Archive for April, 2007

Vulnerable Child Update: Nicholas

April 30, 2007

Written by: Gordon Pearce, Kumasi District Co-Ordinator / Volunteer

(On behalf of all the staff and volunteers at LIFOC)

This month has been a momentous one for Nicholas, as his mother finally consented to him being informed of his HIV status. Although she has known for two years that both she and Nicholas are living with the virus, the mother had previously been unwilling to disclose the information to her son or other family members for fear of stigmatisation. However, she now feels that the benefits of Nicholas taking an active role in the management of his health outweigh any risk that family and friends might react negatively. Obviously the child needed to be told the truth eventually and so it was really a case of the sooner, the better.

Nicholas received the news at during a hospital appointment on Friday 27th April, and it seems that at present he is coping very well. He was given comprehensive counselling by his doctor and other hospital staff to help him deal with the revelation and continue to approach his life with optimism; the idea of ‘Positive Living’ was discussed to ensure Nicholas understood that people with HIV can still enjoy life and pursue their goals, especially when their health is closely monitored and they receive the right nutrition and antiretroviral treatment. In addition he learnt about the different drugs which he is currently being prescribed and the importance of taking them correctly and consistently as advised by the doctor, since an ART regime only partially adhered to can sometimes be more detrimental to a patient’s health than not taking the medication at all.

Despite his HIV positive status, Nicholas’ general level of health is currently satisfactory. His antiretroviral treatment is working to suppress the virus and artificially boost his CD4 count (the most commonly used measure of immune system strength), and notwithstanding a recent slight fever which has since cleared up he has not succumbed to any opportunistic infections. At the hospital his height was measured at 155cm and weight was found to be 40kg, both healthy values for a boy of fifteen which suggest that the specialised diet and nutritional supplements he is receiving are having a positive impact.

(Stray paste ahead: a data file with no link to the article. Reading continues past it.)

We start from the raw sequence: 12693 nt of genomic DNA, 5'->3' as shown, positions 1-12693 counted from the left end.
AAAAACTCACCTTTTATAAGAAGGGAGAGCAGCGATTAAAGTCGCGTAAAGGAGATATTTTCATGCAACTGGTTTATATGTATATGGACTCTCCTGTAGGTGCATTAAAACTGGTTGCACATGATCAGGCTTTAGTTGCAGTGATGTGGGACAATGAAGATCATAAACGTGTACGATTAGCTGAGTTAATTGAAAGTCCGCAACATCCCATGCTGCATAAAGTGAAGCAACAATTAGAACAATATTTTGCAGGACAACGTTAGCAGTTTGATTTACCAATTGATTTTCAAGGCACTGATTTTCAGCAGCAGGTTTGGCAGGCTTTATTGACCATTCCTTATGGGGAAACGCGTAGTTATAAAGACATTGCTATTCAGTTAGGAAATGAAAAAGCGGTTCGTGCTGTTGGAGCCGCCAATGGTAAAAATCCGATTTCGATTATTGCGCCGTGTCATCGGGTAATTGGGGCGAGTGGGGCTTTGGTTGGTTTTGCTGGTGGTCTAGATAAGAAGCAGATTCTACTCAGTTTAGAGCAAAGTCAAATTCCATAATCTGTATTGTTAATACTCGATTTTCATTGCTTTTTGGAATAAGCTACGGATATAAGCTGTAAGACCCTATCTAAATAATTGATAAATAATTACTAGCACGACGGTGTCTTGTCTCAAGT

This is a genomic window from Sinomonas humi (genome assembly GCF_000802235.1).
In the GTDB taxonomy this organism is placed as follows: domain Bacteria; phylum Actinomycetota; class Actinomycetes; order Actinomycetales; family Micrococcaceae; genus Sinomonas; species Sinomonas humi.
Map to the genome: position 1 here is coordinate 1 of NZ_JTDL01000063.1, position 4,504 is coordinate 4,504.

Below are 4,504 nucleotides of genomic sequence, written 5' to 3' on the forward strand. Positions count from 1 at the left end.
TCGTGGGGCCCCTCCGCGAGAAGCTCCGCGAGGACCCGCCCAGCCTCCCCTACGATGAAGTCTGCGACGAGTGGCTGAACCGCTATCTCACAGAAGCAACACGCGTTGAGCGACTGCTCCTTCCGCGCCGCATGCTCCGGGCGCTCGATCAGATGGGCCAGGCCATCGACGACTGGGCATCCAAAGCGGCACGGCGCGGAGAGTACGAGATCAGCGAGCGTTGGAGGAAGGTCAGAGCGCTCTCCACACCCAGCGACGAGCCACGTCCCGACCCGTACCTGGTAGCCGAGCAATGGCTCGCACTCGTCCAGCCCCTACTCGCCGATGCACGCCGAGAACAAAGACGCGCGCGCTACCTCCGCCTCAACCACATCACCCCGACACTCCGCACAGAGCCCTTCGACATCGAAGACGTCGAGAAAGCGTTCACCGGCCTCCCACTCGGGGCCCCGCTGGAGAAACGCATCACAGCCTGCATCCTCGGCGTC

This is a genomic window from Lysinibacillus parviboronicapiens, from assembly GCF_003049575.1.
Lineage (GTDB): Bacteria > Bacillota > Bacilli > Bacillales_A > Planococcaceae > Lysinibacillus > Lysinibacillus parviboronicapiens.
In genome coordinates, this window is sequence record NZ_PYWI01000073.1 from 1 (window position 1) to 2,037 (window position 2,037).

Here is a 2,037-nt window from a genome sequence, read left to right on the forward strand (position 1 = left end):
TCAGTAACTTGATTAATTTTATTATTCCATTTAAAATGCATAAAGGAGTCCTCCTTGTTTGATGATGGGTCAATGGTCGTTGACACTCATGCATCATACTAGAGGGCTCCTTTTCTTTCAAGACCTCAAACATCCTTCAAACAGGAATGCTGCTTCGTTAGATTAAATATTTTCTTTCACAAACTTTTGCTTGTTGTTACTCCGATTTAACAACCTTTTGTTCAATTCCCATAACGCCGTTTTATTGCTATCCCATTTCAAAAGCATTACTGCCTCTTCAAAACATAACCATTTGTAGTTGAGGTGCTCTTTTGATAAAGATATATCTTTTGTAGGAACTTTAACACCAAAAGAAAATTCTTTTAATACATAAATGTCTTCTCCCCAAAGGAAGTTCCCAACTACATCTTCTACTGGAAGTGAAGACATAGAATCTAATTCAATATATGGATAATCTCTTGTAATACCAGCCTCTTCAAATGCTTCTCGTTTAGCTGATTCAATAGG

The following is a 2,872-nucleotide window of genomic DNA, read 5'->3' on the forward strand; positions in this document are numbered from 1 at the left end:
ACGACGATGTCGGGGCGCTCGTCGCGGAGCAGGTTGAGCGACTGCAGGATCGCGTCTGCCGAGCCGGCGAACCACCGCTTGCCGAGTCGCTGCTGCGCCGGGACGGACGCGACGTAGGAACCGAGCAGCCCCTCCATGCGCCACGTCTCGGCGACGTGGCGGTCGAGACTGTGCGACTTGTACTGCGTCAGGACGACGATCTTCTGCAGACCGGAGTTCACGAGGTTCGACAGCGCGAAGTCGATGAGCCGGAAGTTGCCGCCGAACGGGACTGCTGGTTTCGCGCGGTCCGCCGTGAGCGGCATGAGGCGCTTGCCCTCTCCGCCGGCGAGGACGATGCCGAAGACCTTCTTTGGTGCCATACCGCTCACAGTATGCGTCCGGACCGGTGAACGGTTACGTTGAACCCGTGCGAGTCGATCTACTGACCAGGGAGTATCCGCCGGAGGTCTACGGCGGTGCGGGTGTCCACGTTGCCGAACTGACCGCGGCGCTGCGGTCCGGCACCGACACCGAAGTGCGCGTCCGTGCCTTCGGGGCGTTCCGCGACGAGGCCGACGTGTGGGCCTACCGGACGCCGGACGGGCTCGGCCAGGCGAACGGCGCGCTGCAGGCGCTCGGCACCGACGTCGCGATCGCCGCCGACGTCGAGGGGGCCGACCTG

Light for Children staff paid a visit to Nicholas’ home on Sunday and he was in good spirits – smiling and happy to talk about his education and hobbies. He told us that his favourite sport is football, which he plays regularly with other children in the neighbourhood, and that the subject he enjoys most at school is art. In the week before the Easter break Nicholas took his end-of-term exams, where in keeping with his preference he thought his best performance was in art. He should find out the results of the assessment in the next couple of weeks when school starts again after the holidays. Nicholas was fortunate to be able sit the examinations at all; it was only because of a generous donation from one of LIFOC’s sponsors that he was able to pay his school fees in time to prevent him being withdrawn from the institution altogether.

Light for Children made a further payment of 1,055,000 Cedis to Nicholas’ mother covering his school fees for the coming term, his next month’s ART and nutritional supplements, and three months’ worth of housekeeping payments to help with the cost of uniforms and stationery. Again, this was only made possible through the generous support of the child’s sponsor without whom his chances of living the fulfilling life he deserves would be very much reduced.


Light for Children Update 23/04/07

April 23, 2007

Written by: Gordon Pearce, Kumasi District Co-Ordinator / Volunteer

HIV Education Outreach Programme for Schools in Kumasi.

LIFOC continued the expansion of its HIV and STI education work in the final week of term before the Easter holidays, with field and voluntary staff paying a first visit to Chipatare Anglican Preparatory Junior Secondary School in South Kumasi. Around 100 pupils aged between 13 and 18 took part in an interactive presentation given by Mike Owusu and Gordon Pearce, with discussions and activities focussed mainly on helping pupils to make behaviour choices that would reduce their risk of exposure to HIV and other sexually transmitted infections. A key element of the two hour session was the ‘Journey of Hope’ activity in which participants were encouraged to think about how three major tools for avoiding HIV transmission – abstinence from sexual intercourse, faithfulness to a faithful partner and/or correct and consistent condom use – could help them achieve goals for later life by reducing their risk of contracting the virus. This approach, which was developed in Uganda, places a particular emphasis on abstinence for younger people and has in the past been highly effective in bringing about behaviour change among the target demographic.